1. Explain to the unintentionally invited guest that there was a mixup. Say: "Julie, I am so sorry that Anna got her wires crossed. I had organized a small birthday lunch for Louise but Anna thought it was our Ladies Lunch group. When she invited you, she didn't realize that I had arranged a lunch for four, made a reservation accordingly, and set this up as a birthday gift for us to treat Louise for lunch at Chez Cher. When we organize our next Ladies Lunch, you are first on the list." Hopefully, Julie will be reasonable and back out Graciously. The not very subtle hint that she will be expected to pay for Louise's lunch should deter her. And even most Grunts will back out if it is made clear that they are not really welcome.

2. Make Anna do the dirty work. She's the one who made the mess, so she should clean it up. But there is a risk: Anna has already made one significant boo-boo. You might think twice before putting this in her suspect hands.

3. Cancel the lunch and reschedule it for another time and place.

Either way, Vodka Stingers go a long way to a point. But that's a topic for another day.

Tuesday, September 21, 2010

Rated PG: Parental Graciousness

Whilst the epic rudeness of our world forces my hand to report more often than not on the Gruntly behavior of others, I am delighted to be here here today in praise of the recent Graciousness of my neighbors.

They invited my daughter to their condo pool. When the dad called to arrange logistics, he made sure to clear the fact that the girls would be swimming under the watchful eye of the lifeguard, but he and his wife were to be occupied elsewhere and unable to provide additional supervision. I was fine with this; my little fish is eleven and very competent in the water. But that's not the point--the point was that these folks were considerate enough to make sure I was comfortable with the arrangement and they did not assume my permission.

Truth be told, I actually considered going to the pool with the girls. Life guards can be very picturesque.

Then I remembered that the lifeguard at this pool was a tall, suspiciously blond septuagenarian who favors Speedo swimwear. Nothing like a long, thin, shriveled...Eek. Pause for deep, cleansing breath. I stayed home with the Sunday Times crossword instead.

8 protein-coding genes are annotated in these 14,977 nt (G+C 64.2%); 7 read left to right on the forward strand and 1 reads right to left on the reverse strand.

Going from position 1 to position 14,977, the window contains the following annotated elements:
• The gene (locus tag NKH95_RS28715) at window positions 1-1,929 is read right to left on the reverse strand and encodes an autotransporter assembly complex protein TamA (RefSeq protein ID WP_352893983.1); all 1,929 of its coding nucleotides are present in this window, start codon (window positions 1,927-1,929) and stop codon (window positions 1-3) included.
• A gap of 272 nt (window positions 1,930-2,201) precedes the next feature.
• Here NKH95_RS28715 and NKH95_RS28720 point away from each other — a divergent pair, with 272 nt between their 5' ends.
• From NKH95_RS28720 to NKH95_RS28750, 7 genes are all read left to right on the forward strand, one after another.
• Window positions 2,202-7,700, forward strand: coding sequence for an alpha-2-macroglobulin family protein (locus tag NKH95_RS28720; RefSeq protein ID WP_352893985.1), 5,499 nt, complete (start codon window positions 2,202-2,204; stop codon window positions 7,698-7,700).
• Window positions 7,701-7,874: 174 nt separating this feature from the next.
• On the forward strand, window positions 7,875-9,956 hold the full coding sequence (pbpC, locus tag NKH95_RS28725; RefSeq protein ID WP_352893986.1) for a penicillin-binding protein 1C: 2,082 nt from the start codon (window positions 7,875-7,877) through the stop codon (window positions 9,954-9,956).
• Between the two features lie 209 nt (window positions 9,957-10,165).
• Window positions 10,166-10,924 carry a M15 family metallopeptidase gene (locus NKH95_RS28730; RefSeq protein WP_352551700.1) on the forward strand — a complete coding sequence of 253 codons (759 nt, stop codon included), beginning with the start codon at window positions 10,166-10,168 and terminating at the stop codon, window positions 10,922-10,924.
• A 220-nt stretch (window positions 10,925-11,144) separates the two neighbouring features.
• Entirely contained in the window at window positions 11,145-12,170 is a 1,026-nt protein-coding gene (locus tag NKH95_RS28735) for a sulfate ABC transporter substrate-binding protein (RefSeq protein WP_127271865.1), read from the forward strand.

Upping the Grace quotient even further, after the neighbors sent my little swimmer home (across the street) they called to make sure she arrived safely. Isn't that Gracious? No wonder we're friends.

Lest you think that I am only here to report on the scarce and rare encouraging notes on the spread of Graciousness in our world, let me share another nugget from the opposite side of the tea cart....

Contrast the swimming episode with a sleepover that my little one attended two years ago. (The mathematicians among you will conclude that she was nine at the time.) She came home and said, "I LOVE sleeping at Brittany's! Her mom let us walk to the candy store by ourselves, and we were allowed to stay home alone, order Chinese food, and pay-per-view 27 Dresses while the rest of the family went to a neighbor's house for dinner. It was awesome!" Well, Graces, I was speechless. How was I enraged? Let me count the ways:

1. Parents may not assume that the level of freedom they permit is universal. Living in a city, as we do, it is not the norm to send children under the age of 13 roaming the streets alone.
2. Parents may not assume that all parents are comfortable leaving children home alone.

Full disclosure: I probably would have ok'd this if the mom had called ahead and said, "We're going to a neighbor's house for dinner. It's three doors down and the girls don't want to go. Is it alright with you if I let them stay here and watch a movie? They have my cell phone number on speed dial, and they are in shouting distance of us if anything goes wrong." But, of course, she didn't ask.
3. Parents should not allow nine year olds to open the door to strange delivery men, particularly when they are not home.
4. Parents should not presume that other parents permit nine year olds to watch PG-13 movies with suggestive sexual content and adult language.

How about you, Graces? What are your Dos and Don'ts of being in loco parentis?

Monday, September 20, 2010

Grace Gaffe

Lest you think I am only here to report on the bad behavior of others, I am here today to out myself on a lulu of a booboo I committed over the weekend.

As most of you doubtless know, Saturday was Yom Kippur. I say 'doubtless' because even if you are not Jewish, Graces make it our business to be mindful of others' cultures and celebrations, particularly so we can wish them well and respect their traditions. I am married to a NJB (Nice Jewish Boy) so I was well aware of the holiday.

That's the background. Now here's the gaffe.....I texted a friend of mine at about noon on Saturday for the details on her daughter's Sunday afternoon birthday party. Oddly, I did not hear back from her, so about an hour later, I called her. She picked picked up immediately and said: "We're at synagogue. Will call you back after services." Well, Graces, I was mortified. Naturally, I ceased further correspondence. Yom Kippur is the Day of Atonement, and though I am not Jewish, I sure felt the need to atone for that major faux pas.